•To see all learners already within you
your school group (active and
•From the Rosetta Stone Manager:
*Click on the Groups tab
*Click on Learner Lists
*Click your school group’s name
•Within your school group, click on a
learner’s name to go to the Viewing
Learner Details window
•From this window you can
*change a username or password
*change active/inactive status
*change the interface language
(language the student sees on menus
within the program)
*Change the target language (English or Spanish)
*Change the school group and home group
*Assign/unassign language and levels
*Add notes
*Change the curriculum within a level
•To find out if a student already has a
Rosetta Stone account:
•From the Rosetta Stone Manager:
*Click on the Learners tab
*Click on Learner Lists
*Click on “All Learners I can
Look for the student’s name by
First Name or Last Name
•Choose one student you feel that
needs to use Rosetta Stone.
Go to:
Learners tab
Click Register
For username and password,
type the student’s school ID #
followed by the first letter of
the first name ex. 10554b
•Type the student’s first and last names
in the corresponding boxes
•Type your e-mail address for e-mail.
•Choose the interface language
(Spanish only for Spanish literate students)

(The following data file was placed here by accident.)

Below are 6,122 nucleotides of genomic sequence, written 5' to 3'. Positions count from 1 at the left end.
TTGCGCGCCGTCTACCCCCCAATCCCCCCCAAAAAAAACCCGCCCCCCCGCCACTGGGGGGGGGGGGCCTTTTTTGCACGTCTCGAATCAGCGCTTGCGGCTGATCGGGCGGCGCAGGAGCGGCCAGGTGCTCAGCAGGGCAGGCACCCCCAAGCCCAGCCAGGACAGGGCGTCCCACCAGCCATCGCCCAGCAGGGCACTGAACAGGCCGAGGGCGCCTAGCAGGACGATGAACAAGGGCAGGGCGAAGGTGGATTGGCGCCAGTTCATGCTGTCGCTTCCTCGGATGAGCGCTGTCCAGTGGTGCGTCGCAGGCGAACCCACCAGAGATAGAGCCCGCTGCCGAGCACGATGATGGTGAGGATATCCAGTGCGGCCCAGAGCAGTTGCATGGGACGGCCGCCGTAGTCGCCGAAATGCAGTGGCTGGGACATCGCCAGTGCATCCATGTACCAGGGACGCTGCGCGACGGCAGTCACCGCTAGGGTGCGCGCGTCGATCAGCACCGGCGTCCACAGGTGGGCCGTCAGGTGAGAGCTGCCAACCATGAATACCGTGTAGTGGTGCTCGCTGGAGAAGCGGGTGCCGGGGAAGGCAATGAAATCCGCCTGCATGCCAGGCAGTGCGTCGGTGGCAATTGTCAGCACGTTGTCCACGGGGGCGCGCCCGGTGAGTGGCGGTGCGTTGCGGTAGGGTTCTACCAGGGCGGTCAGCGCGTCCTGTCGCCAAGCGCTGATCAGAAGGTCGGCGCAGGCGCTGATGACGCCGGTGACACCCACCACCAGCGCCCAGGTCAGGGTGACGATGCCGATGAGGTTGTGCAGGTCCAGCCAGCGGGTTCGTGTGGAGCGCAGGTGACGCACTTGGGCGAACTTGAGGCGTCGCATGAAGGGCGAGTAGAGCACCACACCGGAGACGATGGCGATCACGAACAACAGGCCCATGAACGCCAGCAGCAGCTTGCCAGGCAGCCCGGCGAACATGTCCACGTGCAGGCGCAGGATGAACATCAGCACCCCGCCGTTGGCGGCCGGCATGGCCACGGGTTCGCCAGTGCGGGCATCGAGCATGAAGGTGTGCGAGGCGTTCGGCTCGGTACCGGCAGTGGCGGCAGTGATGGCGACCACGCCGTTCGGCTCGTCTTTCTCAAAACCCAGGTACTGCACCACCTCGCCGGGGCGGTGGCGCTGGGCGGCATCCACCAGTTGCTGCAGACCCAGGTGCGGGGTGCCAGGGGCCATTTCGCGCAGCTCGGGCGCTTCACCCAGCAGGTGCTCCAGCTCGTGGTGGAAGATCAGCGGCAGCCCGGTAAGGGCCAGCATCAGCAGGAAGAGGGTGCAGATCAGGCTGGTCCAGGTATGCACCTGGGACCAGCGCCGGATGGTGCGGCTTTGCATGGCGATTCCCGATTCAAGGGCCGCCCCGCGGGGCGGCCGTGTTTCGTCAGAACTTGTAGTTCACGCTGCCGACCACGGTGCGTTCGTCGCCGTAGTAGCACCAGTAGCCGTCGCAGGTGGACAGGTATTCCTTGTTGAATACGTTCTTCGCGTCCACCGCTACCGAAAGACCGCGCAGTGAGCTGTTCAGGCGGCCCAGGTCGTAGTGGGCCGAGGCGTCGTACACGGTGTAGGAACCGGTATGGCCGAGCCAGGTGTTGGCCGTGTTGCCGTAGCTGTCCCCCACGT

•Choose Language (English)
• For Home group choose either
Elementary or Middle/Jr./High
•For Group choose your school’s name
•Click “Save Changes”
•Go to the Viewing Learner Details window of a
learner from your group.
•Click Change next to a level
•Uncheck Use Default Curriculum
•Choose a different curriculum such as “Optimized
for Reading and Writing” or “Optimized for
Speaking and Listening” and click Apply (note-core
lessons include all 4 language domains even within
optimized curricula)
• Repeat with as many language levels as desired
(the curriculum can be different with each level)
• From Rosetta Stone Manager, Go to the Curricula tab
• Click Add
• Choose a Language level (ex. English (American) Level 3)
• Click Apply
• Drag and Drop from Available Content for each unit and
lesson and Milestones.
• From the Curriculum Settings tab (bottom right), you can
adjust speech difficulty and case and punctuation
• From the Scoring tab, you can adjust the scoring required to
achieve Complete in each type of activity.
• Save your curriculum when satisfied. You may then choose it
from the list of available curricula for a learner.
Track Learner
•Learner Reports can be
accessed individually by
clicking on a student in
Viewing Learner Details
•Click the Reports tab
*Learner Curriculum Report
*Click View
*Enter names of learners
For screenshots and more detailed directions,
click here.
•View and print a curriculum report
for one of your students
• A Usage Report displays the hours spent using the Rosetta Stone® program by